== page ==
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UPDATE FROM DUBOIS 4-28-14 LMS

A portion of the Caribou Targhee National Forest lies within the southeast boundaries of Lemhi County. In an effort to keep lines of cooperative communication open, yearly meetings have been established between local officials and Caribou-Targhee personnel.

This yearís meeting was included in the April 28 meeting of the Lemhi County Commissioners as Ron Schlader, Dubois District Ranger for the Caribou-Targhee Forest, met with the commissioners to update them on events of the past year.

He said that there was not much fire activity last year however, based on the lack of snow in the Birch Creek area and the early dryness of ground cover fire is more likely this year. Schlader said decisions on whether or not to implement suppression measures depend on prevailing conditions, the time of year and the fireís location. He said the highest risk is on Bureau of Land Management (BLM) areas populated with Sage Grouse and sage brush. There can be no pre-season burning to reduce fuels on those lands because of Sage Grouse habitat. Burning in the higher elevation beetle killed forests present terrain related accessibility issues. Vegetation management measures are being used for some beetle kill areas.

Fuel burning is an issue in other areas of the Caribou-Targhee. Schlader said residents of Island Park donít want any burning done close to town and non-resident out-of-state property owners donít want any trees cut. As a result there are barriers to fuel reduction burns. He said public meetings have been held and there is a burn plan in place that may be carried out this year around the back side of Ashton.

Schlader said no forest roads were closed due to the Travel Plan. He said the BLM will be starting development of a Travel Plan which will be addressing redundant roads and in the interest of continuity the Forest Service will be involved in plans regarding existing loop roads.

Schlader and the commissioners agreed passage of the Farm Bill has opened the door to some possible recreation projects. The question now is whether the recently introduced Crapo/Wyden legislation will succeed in having the forest fire fighting expenses put under the general fund. If that happens it would eliminate the present seasonal removal of monies from the Forest Service budget which would free the agency from never knowing how much to allocate for recreational and forest management planning.

Schlader said the issue of Big Horn Sheep versus domestic sheep is building. He said there is a small sheep grazing allotment in the county and a small Big Horn Sheep population just south of the Caribou-Targhee Forest boundary in the Peterson Canyon-Skull Canyon area. Schlader said protection of the small number of Big Horn Sheep has gone to court and the court ruled in favor of protection so the issue is still unresolved. Commissioner Rick Snyder commented that itís the sheep raiser that is endangered.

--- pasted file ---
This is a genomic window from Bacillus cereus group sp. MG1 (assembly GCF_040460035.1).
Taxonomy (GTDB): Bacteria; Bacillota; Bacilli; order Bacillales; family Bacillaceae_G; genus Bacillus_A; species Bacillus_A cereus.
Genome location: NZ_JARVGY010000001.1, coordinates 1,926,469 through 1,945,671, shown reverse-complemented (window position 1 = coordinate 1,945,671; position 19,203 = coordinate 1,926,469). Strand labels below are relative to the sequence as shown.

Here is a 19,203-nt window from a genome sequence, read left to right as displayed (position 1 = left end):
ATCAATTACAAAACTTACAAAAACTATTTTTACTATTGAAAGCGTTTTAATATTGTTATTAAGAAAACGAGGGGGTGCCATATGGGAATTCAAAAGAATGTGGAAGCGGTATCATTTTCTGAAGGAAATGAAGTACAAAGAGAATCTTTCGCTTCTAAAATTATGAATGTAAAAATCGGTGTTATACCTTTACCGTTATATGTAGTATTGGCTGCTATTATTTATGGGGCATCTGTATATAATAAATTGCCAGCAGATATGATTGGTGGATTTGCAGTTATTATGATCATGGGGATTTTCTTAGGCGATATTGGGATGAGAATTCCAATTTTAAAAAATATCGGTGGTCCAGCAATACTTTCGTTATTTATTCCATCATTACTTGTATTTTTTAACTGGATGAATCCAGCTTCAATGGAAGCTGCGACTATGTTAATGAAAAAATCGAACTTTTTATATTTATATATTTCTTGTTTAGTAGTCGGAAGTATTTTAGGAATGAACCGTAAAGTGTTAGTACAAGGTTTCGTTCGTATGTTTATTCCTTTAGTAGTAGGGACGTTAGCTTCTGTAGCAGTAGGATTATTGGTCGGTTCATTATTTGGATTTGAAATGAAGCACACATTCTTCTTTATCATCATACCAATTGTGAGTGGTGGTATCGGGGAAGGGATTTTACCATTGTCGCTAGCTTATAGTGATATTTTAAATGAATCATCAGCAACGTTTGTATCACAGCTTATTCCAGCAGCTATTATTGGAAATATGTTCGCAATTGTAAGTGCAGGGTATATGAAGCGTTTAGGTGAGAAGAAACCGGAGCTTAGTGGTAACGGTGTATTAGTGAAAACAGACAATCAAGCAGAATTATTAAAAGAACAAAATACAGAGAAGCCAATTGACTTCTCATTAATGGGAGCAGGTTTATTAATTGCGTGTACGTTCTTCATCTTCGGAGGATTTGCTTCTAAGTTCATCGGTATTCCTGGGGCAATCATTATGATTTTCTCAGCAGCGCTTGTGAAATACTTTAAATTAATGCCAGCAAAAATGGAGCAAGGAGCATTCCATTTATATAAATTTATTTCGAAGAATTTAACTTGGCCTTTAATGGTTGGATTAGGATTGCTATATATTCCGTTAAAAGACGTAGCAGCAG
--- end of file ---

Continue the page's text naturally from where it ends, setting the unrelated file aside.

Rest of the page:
At certain times of the year there may be some co-mingling of the sheep. The protection issue is fear that disease could be transferred from the domestic sheep to the wild sheep. As a Doctor of Veterinary Medicine, Commissioner Bob Cope said so far no one has proven to him that strains of Pasteurella from domestic sheep are any more likely to migrate down through the tracheal tract and colonize pulmonary tissue, than the strains that are already in sinus cavities of Big Horns. He said, ďI still think you need a predisposing factor and either way you wind up with Pasteurella colonizing pulmonary tissue and youíre going to get pneumonia in sheep whether that strain is native to domestic or native to the Big Horn.Ē Even if there is a possibility of transfer Cope maintains there still has to be a predisposing factor which he thinks could easily be pestiviruses which, by the way, are also carried by deer and elk.

Schlader said the Fish and Game is collecting a good amount of data on that areaís Big Horns and the Forest Service is looking at alternative sites for the existing sheep grazing permits.

Some road maintenance is going to be possible this year and the priorities will be the road to the Charcoal Kilns and a couple of roads leading to trailheads. Schlader also mentioned there are a couple of cabins available for purchase in the Spring Mountain Canyon. He said they havenít sold because of difficulties related to getting them out of the canyon. They are located on an unpatented mining claim and even though they are in pretty rough shape he said heíd hate to see them burned. Anyone wanting more information on the cabins may call the Caribou-Targhee National Forest office at 208-524-7500 for more information.

The next meeting of the Lemhi County Commissioners will be May 12 in the Commissionerís Meeting Room of the Brooklyn Annex.




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